The United Nations has found that over the last 60 years, at least 40 percent of all conflicts have been linked to the exploitation of natural resources, whether high-value resources such as timber, diamonds, gold and oil, or scarce resources such as fertile land and water. Conflicts involving natural resources have also been found to be twice as likely to relapse.

By designating November 6th of each year as International Day for Preventing the Exploitation of the Environment in War and Armed Conflict, it is intended to educate people about the damaging effects of war and armed conflict on the environment. On this day, many people around the world, including government officials, scientists, journalists, educators, and business people, observe the day by spending time discussing how the effects of war are damaging to the natural environment, and how everyone can work together to find ways to limit environmental destruction caused by armed conflict and war, because a durable peace is less likely if the natural resources that sustain livelihoods and ecosystems are destroyed.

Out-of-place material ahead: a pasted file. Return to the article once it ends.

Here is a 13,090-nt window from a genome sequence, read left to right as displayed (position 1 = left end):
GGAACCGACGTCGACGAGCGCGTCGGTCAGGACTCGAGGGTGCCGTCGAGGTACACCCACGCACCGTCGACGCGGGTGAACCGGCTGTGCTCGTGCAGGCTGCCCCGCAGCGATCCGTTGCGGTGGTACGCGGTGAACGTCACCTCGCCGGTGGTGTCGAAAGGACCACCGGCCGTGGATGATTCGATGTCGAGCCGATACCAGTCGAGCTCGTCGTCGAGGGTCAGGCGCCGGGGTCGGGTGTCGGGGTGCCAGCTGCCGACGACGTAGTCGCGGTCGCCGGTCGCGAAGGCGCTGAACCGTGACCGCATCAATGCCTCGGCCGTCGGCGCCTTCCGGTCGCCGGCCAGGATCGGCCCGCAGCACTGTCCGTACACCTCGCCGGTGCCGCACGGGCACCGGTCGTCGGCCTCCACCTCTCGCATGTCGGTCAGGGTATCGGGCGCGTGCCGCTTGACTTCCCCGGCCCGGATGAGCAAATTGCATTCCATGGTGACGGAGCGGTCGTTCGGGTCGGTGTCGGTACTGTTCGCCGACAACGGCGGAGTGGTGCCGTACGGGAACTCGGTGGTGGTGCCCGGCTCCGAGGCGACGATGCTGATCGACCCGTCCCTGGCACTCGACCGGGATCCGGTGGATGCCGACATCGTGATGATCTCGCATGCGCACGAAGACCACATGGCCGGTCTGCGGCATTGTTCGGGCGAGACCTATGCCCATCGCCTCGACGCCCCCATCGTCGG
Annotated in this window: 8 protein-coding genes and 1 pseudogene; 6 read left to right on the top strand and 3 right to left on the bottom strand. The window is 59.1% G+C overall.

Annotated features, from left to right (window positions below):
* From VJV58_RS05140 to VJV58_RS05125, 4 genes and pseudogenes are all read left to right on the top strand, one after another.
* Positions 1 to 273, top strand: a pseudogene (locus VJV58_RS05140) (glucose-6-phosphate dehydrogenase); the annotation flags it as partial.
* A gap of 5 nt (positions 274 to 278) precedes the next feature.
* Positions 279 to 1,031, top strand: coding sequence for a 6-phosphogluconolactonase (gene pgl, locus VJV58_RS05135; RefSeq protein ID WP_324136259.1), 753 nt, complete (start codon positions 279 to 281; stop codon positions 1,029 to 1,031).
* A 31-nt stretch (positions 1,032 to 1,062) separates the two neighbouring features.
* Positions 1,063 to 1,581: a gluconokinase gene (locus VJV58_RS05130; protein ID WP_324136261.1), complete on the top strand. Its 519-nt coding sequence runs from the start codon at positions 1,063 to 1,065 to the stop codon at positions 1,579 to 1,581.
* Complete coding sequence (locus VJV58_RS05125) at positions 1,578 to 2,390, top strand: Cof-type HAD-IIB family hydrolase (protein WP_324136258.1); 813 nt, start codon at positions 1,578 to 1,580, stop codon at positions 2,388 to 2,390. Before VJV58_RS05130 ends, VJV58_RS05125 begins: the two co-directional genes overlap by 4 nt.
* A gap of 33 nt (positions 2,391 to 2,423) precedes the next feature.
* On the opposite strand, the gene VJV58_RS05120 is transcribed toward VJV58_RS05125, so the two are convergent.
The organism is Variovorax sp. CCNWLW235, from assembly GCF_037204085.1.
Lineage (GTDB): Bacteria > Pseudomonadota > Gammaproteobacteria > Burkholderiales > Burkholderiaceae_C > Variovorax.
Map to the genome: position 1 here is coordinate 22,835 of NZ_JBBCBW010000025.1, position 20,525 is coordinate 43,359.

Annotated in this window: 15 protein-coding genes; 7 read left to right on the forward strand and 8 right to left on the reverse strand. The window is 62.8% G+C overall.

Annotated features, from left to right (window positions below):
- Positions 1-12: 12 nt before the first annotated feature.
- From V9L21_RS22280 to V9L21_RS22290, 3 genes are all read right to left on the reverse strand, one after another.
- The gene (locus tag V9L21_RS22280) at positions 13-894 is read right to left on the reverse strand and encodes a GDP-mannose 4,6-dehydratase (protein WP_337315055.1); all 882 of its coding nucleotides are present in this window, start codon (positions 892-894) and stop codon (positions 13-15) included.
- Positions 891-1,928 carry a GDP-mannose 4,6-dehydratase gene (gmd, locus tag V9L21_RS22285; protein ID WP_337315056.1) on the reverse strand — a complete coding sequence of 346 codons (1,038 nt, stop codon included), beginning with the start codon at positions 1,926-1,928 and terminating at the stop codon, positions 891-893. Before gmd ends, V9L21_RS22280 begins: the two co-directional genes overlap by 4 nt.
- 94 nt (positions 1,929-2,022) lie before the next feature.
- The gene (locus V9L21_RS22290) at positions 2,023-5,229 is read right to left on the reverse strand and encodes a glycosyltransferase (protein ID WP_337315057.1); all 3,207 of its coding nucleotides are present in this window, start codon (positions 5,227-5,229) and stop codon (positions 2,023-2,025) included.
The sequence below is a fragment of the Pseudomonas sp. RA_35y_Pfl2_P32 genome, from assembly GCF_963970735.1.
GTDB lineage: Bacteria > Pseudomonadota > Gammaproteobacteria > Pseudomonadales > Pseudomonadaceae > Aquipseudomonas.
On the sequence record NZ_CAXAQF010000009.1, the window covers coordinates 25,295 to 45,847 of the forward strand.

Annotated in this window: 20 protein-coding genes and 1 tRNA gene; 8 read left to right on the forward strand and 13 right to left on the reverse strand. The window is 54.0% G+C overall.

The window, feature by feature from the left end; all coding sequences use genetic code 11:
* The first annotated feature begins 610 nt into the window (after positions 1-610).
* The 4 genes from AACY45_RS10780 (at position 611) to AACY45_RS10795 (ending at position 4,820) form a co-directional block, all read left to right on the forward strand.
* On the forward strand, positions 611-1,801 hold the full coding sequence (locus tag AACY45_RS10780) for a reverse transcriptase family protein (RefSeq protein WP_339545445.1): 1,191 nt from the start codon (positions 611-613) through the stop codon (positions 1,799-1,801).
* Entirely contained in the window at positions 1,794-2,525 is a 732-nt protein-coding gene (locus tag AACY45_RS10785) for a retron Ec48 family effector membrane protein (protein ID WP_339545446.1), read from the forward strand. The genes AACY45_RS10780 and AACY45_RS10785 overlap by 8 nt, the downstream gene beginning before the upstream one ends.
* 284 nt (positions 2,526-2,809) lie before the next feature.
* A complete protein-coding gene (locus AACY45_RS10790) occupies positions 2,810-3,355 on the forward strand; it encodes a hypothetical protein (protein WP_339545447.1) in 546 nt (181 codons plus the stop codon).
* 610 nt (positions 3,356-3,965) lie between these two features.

Preventing war by saving the environment is a concept that would be difficult for anyone to oppose.

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The Franklin Delano Roosevelt Memorial

The Franklin Delano Roosevelt Memorial

When it comes to Presidential memorials in D.C., there have been occasions when people decide after the memorial is completed that it is not quite right, or not big enough, or somehow unbefitting the president who it is intended to honor. And instead of accepting or even modifying the original memorial, they build a second, grander presidential memorial, often in what is considered a more prominent location. And interestingly, it is usually the second memorial with which the public is most familiar.  This happened when The Original Washington Monument was deemed insufficient, and the giant obelisk on the National Mall was erected to honor our nation’s first president.